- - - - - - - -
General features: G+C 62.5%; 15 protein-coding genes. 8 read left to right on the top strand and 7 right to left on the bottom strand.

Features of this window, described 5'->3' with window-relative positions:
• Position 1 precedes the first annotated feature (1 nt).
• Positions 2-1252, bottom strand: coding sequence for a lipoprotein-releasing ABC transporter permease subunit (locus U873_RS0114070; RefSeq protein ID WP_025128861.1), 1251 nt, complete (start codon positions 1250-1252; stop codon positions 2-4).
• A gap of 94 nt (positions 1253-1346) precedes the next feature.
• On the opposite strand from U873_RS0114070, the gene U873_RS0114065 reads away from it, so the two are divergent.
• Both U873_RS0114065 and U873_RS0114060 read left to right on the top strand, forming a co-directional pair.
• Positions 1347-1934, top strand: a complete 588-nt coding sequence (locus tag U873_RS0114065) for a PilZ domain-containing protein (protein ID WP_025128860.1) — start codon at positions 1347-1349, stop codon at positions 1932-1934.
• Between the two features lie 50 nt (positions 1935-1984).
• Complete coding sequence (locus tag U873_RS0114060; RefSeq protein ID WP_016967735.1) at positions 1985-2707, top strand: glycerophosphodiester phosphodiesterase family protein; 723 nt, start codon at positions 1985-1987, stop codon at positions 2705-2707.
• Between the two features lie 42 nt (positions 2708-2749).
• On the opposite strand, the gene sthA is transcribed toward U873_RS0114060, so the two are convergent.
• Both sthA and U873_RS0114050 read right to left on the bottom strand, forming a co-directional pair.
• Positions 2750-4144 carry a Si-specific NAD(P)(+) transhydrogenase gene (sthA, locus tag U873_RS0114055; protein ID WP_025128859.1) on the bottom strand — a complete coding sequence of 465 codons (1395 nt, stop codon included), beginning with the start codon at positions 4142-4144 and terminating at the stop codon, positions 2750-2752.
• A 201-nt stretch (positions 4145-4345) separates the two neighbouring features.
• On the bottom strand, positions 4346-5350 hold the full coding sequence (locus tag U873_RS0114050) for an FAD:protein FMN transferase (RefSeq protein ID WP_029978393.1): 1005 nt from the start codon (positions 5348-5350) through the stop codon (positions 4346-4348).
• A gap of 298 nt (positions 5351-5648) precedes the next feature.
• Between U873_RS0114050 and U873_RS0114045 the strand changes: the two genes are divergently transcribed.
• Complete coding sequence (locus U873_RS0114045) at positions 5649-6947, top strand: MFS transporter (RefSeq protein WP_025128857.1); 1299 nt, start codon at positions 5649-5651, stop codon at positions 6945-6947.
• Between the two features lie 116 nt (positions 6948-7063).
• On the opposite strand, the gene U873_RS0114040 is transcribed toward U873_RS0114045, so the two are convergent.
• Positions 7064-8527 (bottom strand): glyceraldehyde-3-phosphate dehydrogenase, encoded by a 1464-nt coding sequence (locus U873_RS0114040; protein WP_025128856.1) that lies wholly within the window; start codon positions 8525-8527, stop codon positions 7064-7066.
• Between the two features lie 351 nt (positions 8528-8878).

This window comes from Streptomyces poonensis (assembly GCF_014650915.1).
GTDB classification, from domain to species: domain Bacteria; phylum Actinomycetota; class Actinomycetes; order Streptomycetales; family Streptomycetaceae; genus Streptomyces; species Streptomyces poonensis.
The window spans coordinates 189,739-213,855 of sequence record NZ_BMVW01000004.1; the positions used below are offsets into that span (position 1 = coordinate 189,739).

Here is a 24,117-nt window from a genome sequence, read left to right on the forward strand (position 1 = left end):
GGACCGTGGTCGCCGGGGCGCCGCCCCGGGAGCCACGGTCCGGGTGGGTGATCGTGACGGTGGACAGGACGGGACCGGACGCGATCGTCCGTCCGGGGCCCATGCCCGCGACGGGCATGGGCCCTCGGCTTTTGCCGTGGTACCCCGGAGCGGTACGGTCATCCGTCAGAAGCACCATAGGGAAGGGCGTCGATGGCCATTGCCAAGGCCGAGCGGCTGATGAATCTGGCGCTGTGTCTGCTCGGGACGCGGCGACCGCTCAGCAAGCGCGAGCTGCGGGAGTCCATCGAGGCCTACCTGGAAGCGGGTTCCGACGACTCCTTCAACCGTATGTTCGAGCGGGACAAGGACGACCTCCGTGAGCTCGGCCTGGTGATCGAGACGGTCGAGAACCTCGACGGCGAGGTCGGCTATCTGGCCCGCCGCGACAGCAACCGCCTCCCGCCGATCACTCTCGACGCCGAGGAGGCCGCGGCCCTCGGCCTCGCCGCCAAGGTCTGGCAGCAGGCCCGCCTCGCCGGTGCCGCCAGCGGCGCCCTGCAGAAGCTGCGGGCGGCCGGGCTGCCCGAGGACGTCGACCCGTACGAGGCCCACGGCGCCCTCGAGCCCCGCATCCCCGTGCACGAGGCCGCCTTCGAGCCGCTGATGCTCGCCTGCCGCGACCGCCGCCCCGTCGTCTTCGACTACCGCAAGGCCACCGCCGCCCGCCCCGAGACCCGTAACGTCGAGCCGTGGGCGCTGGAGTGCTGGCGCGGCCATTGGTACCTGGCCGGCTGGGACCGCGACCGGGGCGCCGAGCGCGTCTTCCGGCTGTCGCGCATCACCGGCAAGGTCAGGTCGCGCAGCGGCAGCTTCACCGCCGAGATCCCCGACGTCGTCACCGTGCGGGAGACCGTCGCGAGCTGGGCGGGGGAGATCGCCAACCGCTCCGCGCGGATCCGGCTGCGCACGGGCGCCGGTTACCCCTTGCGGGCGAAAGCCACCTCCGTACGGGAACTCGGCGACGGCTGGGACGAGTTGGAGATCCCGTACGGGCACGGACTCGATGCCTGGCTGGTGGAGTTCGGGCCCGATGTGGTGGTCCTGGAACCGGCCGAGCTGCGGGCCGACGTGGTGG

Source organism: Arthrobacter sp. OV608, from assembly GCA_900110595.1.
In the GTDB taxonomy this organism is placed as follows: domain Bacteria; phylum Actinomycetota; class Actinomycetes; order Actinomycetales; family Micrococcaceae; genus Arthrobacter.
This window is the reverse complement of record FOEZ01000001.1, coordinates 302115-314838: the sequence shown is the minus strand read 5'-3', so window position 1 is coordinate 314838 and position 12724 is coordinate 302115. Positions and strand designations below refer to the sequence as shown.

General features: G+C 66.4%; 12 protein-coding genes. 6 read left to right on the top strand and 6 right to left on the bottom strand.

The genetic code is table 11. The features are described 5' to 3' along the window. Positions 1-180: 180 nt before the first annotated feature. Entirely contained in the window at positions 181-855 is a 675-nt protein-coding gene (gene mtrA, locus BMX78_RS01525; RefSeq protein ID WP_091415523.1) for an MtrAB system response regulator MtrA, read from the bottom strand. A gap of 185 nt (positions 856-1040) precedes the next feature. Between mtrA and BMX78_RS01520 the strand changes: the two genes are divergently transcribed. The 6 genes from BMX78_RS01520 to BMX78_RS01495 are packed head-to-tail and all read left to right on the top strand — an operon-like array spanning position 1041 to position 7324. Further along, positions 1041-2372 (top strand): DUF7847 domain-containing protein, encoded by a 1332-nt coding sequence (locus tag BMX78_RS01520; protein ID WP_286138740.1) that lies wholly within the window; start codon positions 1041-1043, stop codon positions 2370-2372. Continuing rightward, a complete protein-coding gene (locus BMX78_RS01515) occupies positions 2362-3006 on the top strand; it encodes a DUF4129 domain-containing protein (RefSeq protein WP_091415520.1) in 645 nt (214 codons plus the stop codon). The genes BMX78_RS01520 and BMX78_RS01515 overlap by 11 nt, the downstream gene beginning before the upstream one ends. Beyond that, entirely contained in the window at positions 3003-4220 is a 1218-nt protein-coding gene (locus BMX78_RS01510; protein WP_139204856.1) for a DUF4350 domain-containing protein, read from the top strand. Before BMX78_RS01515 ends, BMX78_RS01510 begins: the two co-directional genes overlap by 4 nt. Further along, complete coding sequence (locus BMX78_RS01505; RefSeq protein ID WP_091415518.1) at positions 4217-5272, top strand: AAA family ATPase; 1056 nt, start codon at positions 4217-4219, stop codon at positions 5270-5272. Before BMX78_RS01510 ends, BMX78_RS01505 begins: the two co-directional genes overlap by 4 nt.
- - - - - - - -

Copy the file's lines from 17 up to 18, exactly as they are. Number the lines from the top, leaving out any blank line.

• A gap of 298 nt (positions 5351-5648) precedes the next feature.
• Between U873_RS0114050 and U873_RS0114045 the strand changes: the two genes are divergently transcribed.